One
We beamed up this animal and…well, look for yourself. It's in the specimen case
—Scotty, "The Enemy Within"

While Spock was content with his position as the chief science officer on the USS Enterprise, he could not deny that it came at a price.

He had joined Starfleet because he knew it would present unique opportunities for scientific discovery and research. His keen Vulcan intellect had made his quick promotion to the highest rank in the science department of the fleet's flagship inevitable, and now that he had attained the position, he was not displeased. (A very illogical voice inside of him whispered that perhaps his father's attitude towards his career choice would be softened by his success.) But with position came administrative duties, in particular the duty to oversee his fellow scientists, and make certain that everything was carried out according to regulation. Spock had brilliant men and women working under him, so this was not often a burden. But they had an emotional investment in their work, even an emotional attachment to their work, that he could not understand, and which manifested itself in curious ways — ways that at times made his job . . . challenging.

"Mr. Sulu!"

"Yes sir?" The young man looked rather puzzled by his stern tone of voice.

"What were you doing just now, ensign?"

"Just taking care of Gertrude."

"That is not a gertrude, it is a Rigellian snapping flower."

"Yes, I know, sir. Gertrude is the name I gave that particular plant."

"You gave the plant a name?"

"Yes sir. It's such a lively plant, it almost seems like an animal. So I named it. You know . . . like a pet."

"A pet?"

"Oh . . . on Earth humans keep animals in their homes and . . ."

"Yes, ensign, I am aware of the definition of the word "pet." However, I am surprised that a member of Starfleet would take so puerile an attitude towards the subjects of his study."

Both Mr. Sulu and another ensign near him had turned quite red. The second ensign, Ensign Patil, had covered her face in her hands, and her shoulders were shaking. Spock did not believe that his mild reprimand should have elicited that much . . . fear? . . . (He believed that was generally the emotion associated with shaking.) particularly from an ensign who was not being reprimanded. Interaction with humans was not in his area of expertise, and he would have to consider this situation further. At the moment, however, it was clear that he had made his point, if more sternly than he intended, so he walked out of the lab. As the door closed behind him, it shut out the sound of Ensign Patil, who had begun coughing loudly.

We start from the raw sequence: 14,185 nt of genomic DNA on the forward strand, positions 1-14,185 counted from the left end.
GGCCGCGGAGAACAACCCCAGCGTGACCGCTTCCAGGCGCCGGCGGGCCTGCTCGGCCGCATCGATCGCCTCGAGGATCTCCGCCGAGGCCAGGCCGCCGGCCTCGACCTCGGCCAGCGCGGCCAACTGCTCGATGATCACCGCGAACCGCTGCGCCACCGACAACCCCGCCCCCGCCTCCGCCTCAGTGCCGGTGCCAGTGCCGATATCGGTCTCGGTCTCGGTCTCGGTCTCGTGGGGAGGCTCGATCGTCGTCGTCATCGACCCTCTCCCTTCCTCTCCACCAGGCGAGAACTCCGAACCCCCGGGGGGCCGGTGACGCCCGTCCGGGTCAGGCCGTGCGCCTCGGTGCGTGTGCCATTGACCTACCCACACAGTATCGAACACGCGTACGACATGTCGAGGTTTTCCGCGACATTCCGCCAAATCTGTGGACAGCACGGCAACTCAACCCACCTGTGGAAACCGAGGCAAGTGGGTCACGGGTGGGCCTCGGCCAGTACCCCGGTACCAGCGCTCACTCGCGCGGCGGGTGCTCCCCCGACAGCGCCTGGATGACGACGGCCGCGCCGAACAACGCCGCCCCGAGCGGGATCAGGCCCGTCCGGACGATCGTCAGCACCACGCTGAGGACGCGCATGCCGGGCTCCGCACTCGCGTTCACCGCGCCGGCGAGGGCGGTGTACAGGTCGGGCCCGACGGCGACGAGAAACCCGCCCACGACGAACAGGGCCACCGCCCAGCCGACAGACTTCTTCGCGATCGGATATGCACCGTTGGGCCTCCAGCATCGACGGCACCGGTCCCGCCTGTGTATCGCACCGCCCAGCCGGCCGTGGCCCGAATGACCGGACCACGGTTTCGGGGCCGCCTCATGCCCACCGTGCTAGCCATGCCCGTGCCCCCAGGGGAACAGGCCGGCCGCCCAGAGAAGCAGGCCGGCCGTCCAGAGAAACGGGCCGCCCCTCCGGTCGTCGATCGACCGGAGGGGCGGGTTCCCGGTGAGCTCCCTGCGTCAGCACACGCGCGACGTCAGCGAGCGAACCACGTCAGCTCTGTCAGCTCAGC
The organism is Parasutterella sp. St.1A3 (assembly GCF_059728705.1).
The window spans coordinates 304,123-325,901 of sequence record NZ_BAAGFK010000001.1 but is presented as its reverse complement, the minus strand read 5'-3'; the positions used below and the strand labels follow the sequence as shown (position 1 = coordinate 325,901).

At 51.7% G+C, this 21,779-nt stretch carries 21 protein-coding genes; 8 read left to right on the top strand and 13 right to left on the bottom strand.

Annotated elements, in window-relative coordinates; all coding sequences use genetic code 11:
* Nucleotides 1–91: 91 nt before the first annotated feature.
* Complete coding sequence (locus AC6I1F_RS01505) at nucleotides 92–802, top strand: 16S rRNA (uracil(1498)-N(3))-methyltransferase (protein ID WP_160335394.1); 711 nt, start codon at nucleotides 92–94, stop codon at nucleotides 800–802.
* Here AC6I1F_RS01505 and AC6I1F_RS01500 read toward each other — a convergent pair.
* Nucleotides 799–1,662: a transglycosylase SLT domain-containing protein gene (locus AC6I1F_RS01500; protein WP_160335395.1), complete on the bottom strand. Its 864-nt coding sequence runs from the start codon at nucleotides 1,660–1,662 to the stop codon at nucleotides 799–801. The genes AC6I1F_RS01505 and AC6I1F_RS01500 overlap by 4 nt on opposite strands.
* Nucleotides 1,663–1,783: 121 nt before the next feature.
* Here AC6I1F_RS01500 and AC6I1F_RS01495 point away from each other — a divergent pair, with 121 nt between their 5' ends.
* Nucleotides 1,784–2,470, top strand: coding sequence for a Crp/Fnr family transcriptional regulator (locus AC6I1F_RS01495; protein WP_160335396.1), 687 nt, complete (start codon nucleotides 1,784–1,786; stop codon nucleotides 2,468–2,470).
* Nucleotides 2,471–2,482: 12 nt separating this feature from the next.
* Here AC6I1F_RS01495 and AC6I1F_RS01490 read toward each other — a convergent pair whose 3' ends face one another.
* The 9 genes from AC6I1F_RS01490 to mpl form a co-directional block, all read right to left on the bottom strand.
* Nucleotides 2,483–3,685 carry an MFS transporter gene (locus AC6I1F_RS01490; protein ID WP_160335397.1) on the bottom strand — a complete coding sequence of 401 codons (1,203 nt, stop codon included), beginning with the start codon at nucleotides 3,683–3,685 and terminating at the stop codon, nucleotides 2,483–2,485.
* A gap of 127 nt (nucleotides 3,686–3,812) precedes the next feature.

Rather unfortunately, Mr. Sulu was not the only man in the science department who displayed an illogical attachment to the subjects of his experiments.

Spock approved of enthusiasm in his scientists. A Vulcan did not need to be emotionally invested in his work to perform admirably, but Spock observed that humans performed their tasks with more care and precision when they enjoyed what they did. After consideration, he had decided that he would not say anything else about Mr. Sulu's plants, as his naming them did no harm, and he worked assiduously when he was on duty.

Spock did not, however, approve of madness. And the enthusiasm of some of his younger scientists could not be accurately described in any other way.

For example, one of the biologists discovered several hours after leaving Alpha 177 that the second horned quadruped they beamed up after the first met its untimely end, was pregnant. It gave birth, Spock knew from the record, to fifteen young. A month later it had only fourteen. The culprit was an intelligent young zoologist, who had done very well in the academy, and was on her first assignment. She loved animals, and she paid dearly for it: the creature she had taken from the lab had an affinity for brightly colored things, like clothes, and jewelry, and pictures, and knick-knacks. Despite this, Ensign Rayburn declared that "Snuffles" was adorable, and wept when Spock insisted that it be returned to the science labs. Spock was sure that the desire to retain a creature that destroyed and would continue to destroy one's possessions must be a sign of mild insanity.


Aside from plant life, the only living things that the crew of the Enterprise found on Eta Piscium II were tiny, fourteen-legged creatures. The largest specimen that his scientists measured was about 5.35 cm long, and the smallest 2.876 cm. Their bodies were in eight segments, with two legs on each segment but the first, like elongated insects. Their heads were a deep orange, and the remaining seven segments were covered in blue fur. Spock found them to be fascinating. Apparently the captain did as well, for when Spock showed one to him, he said something incomprehensible about a "very hungry caterpillar," and called the new chief medical officer, Dr. McCoy, over to look at it. This course of action led to an argument between the captain and the doctor, in which the words "blue" and "green" featured prominently, but as it sounded to Spock unscientific, if not illogical, he ignored it as best he could.